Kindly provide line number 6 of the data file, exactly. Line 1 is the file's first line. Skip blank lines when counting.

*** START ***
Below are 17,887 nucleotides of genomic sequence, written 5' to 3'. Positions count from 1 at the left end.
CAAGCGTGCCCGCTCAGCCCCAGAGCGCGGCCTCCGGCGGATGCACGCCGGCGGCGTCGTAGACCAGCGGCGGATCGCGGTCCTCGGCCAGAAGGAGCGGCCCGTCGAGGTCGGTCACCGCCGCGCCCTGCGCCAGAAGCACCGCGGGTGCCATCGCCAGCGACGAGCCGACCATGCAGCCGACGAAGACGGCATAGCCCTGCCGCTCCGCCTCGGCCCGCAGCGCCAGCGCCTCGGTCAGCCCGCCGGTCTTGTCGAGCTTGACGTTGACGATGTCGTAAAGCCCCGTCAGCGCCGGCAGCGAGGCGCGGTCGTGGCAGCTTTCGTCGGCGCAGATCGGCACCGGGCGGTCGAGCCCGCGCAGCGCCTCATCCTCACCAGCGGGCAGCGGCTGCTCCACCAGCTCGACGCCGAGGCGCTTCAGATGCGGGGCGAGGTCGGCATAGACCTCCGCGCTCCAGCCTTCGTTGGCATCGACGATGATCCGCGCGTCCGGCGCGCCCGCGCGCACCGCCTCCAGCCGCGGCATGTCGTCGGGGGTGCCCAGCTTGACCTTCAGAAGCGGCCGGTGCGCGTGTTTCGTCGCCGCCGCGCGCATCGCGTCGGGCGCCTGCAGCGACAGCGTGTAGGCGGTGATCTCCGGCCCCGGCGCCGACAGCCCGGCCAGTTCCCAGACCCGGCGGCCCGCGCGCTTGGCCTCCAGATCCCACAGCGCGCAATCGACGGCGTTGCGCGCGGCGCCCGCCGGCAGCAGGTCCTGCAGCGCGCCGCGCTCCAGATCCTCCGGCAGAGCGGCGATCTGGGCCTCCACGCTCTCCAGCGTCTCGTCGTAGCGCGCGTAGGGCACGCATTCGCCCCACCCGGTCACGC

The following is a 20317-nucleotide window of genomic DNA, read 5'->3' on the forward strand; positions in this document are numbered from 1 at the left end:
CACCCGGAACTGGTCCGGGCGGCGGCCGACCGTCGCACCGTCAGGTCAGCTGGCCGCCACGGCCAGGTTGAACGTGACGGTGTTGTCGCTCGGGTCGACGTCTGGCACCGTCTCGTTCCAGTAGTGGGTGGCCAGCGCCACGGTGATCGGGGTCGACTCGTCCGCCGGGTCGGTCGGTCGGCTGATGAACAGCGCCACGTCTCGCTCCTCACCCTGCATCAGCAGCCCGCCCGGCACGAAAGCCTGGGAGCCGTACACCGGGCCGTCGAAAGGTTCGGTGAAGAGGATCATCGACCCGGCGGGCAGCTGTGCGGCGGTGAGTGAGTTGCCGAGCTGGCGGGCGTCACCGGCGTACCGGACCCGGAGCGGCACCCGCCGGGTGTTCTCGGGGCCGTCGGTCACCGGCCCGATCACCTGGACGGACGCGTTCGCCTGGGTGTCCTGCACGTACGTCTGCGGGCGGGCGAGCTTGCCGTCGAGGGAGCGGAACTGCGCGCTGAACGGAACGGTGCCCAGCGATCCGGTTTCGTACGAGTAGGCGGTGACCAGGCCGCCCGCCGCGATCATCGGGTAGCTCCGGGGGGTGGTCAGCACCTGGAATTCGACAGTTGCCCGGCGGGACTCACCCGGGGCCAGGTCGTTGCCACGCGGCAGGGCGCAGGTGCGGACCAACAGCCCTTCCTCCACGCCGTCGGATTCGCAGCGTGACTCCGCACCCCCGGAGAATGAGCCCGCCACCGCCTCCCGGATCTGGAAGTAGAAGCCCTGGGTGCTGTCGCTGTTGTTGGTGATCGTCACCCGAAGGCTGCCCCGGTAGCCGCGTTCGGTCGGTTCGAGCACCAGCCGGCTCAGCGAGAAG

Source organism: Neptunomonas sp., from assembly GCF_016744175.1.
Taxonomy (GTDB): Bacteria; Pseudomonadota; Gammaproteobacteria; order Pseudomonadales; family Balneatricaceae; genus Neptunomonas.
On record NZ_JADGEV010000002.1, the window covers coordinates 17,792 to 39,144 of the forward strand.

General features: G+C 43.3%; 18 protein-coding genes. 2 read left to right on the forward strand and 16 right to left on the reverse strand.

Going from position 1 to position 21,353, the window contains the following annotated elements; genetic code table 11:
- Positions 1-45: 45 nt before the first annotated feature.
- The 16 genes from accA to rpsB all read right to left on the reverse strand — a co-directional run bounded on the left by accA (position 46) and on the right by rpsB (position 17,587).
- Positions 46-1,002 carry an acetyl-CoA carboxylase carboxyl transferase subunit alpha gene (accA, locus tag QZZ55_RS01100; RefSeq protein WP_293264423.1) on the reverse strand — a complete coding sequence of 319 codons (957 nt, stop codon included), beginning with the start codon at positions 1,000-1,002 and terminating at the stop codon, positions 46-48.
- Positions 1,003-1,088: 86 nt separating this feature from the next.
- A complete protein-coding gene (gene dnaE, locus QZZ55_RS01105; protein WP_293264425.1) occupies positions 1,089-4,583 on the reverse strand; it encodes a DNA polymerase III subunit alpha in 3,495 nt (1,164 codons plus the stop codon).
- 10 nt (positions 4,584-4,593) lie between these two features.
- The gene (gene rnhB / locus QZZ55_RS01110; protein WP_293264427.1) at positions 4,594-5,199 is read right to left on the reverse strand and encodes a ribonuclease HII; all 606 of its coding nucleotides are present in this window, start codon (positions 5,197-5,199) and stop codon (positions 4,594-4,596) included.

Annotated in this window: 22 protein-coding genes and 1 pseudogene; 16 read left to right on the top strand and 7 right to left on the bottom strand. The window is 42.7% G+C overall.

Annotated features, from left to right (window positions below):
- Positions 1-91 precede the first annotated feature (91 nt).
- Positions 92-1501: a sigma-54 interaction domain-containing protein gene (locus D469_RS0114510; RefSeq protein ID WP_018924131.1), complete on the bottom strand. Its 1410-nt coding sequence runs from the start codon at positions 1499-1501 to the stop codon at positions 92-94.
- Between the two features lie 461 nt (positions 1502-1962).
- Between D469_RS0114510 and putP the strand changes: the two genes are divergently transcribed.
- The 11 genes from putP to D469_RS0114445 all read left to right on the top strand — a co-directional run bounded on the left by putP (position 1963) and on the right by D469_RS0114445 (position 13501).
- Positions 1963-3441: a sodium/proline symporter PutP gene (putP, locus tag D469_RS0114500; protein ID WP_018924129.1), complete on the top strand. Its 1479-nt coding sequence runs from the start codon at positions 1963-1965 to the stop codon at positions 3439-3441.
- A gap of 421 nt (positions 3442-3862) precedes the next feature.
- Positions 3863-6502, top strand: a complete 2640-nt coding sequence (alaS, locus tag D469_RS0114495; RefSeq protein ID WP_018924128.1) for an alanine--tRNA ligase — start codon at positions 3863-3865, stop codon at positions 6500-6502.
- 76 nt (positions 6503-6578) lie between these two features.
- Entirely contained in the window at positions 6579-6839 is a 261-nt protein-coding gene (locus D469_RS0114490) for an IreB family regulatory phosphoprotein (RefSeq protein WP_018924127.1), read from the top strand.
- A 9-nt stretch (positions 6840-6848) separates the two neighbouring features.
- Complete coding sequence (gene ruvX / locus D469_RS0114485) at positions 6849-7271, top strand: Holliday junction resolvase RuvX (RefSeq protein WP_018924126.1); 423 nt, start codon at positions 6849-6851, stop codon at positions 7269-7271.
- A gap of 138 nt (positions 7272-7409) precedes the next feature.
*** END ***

Taxonomy (GTDB): Bacteria; Pseudomonadota; Gammaproteobacteria; order Pseudomonadales; family Balneatricaceae; genus Neptunomonas.